Dryden Flight Research Center
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NASA Dryden Flight Research Center
NASA Headquarters, Washington
NASA Johnson Space Center, Houston
WASHINGTON - NASA has entered into an agreement with the U.S. Air Force to support abort flight test requirements for the Orion Project. The Air Force has contracted with Orbital Sciences Corp. of Chandler, Ariz., to provide launch services for the flight tests.
The agreement with the Air Force's Space Development and Test Wing at Kirtland Air Force Base, N.M., provides for abort test boosters that will serve as launch vehicles for Orion ascent abort flight tests that are set to occur from 2009 through 2011 at the White Sands Missile Range in New Mexico. The first abort test is scheduled for 2008, but will not require a functional booster.
The tests will support certification of the Orion crew exploration vehicle's launch abort system. The system includes a small escape rocket designed to ensure the safety of the crew in the event of a launch vehicle malfunction while on the launch pad or during ascent to orbit. A total of six tests are planned, pending environmental assessments. Two will simulate an abort from the launch pad and will not require a booster. The rest will use abort test boosters and simulate aborts at three stressing conditions along the Ares launch vehicle trajectory.
The Orion Project Office, based at NASA's Johnson Space Center in Houston, designated Dryden Flight Research Center at Edwards Air Force Base, Calif., as the lead NASA center for abort flight test integration and operations, including procurement of the boosters. The project is developing the Orion spacecraft as part of an effort by NASA's Constellation Program to return humans to the moon and prepare for future voyages to Mars and other destinations in our solar system.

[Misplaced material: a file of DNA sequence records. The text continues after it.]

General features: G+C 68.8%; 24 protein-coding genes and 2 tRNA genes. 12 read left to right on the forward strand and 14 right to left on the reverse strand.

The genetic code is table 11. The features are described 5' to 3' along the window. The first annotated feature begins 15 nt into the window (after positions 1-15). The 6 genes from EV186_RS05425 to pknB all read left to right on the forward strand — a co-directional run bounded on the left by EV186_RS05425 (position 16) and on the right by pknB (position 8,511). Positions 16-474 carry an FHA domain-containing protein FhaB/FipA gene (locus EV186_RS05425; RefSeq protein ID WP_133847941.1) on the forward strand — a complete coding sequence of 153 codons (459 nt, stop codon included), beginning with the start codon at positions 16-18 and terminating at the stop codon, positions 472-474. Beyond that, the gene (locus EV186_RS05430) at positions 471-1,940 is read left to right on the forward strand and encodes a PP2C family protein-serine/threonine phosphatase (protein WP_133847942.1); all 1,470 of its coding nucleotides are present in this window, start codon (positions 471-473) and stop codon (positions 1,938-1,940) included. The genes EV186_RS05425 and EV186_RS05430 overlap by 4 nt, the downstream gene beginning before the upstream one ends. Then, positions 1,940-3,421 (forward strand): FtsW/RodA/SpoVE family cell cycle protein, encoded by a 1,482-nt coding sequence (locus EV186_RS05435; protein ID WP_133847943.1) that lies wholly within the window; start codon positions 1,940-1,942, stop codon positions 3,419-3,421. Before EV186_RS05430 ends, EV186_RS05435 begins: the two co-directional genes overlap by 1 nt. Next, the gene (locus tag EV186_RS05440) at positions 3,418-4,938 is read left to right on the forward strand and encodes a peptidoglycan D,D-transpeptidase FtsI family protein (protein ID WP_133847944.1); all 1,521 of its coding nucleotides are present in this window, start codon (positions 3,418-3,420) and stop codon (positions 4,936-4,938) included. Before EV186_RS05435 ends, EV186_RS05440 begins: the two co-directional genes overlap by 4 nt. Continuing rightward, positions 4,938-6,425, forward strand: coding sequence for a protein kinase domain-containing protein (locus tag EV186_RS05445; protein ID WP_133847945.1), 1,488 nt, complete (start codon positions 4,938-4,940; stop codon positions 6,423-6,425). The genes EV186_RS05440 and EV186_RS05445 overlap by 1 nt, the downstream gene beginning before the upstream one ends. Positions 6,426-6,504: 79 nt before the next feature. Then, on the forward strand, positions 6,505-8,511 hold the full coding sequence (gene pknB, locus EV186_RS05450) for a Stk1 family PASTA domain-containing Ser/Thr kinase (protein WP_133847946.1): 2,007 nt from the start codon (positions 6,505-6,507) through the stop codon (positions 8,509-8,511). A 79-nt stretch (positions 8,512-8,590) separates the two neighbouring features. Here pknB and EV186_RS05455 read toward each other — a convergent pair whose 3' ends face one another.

Through a competitive procurement, the Air Force has awarded a task order for two abort test boosters with options for two others under the existing Sounding Rockets Program 2. This indefinite-delivery, indefinite-quantity contract task order is valued between $35 million and $57 million. The four Sounding Rockets Program 2 contractors, including the winner, Orbital Sciences of Dulles, Va., were allowed to compete for the job of providing booster integration and launch support services. The Air Force has conducted 16 launches in the past 11 years under the Sounding Rockets Program.
The agreement for abort flight test support benefits both NASA and the Air Force. By making use of the experienced Air Force and contractor team, NASA reduces development risk associated with design and development of a new and unique launch vehicle for these tests. NASA also achieves financial savings while meeting an aggressive Orion test schedule. The Air Force benefits through reduced risk associated with future Air Force small launches, increased opportunity for service personnel to gain expertise, and a greater chance to share technologies.
The 3rd Space Test Squadron, a unit of the Air Force's Space Development and Test Wing, will manage abort test booster launch support services and integration of decommissioned Peacekeeper-class intercontinental ballistic missile assets. On a cost reimbursable basis, the squadron will provide integration support, project management support and related services.
The squadron regularly uses decommissioned Minuteman II and Peacekeeper rocket motors for government research and development of space launch and missile defense test target vehicles.
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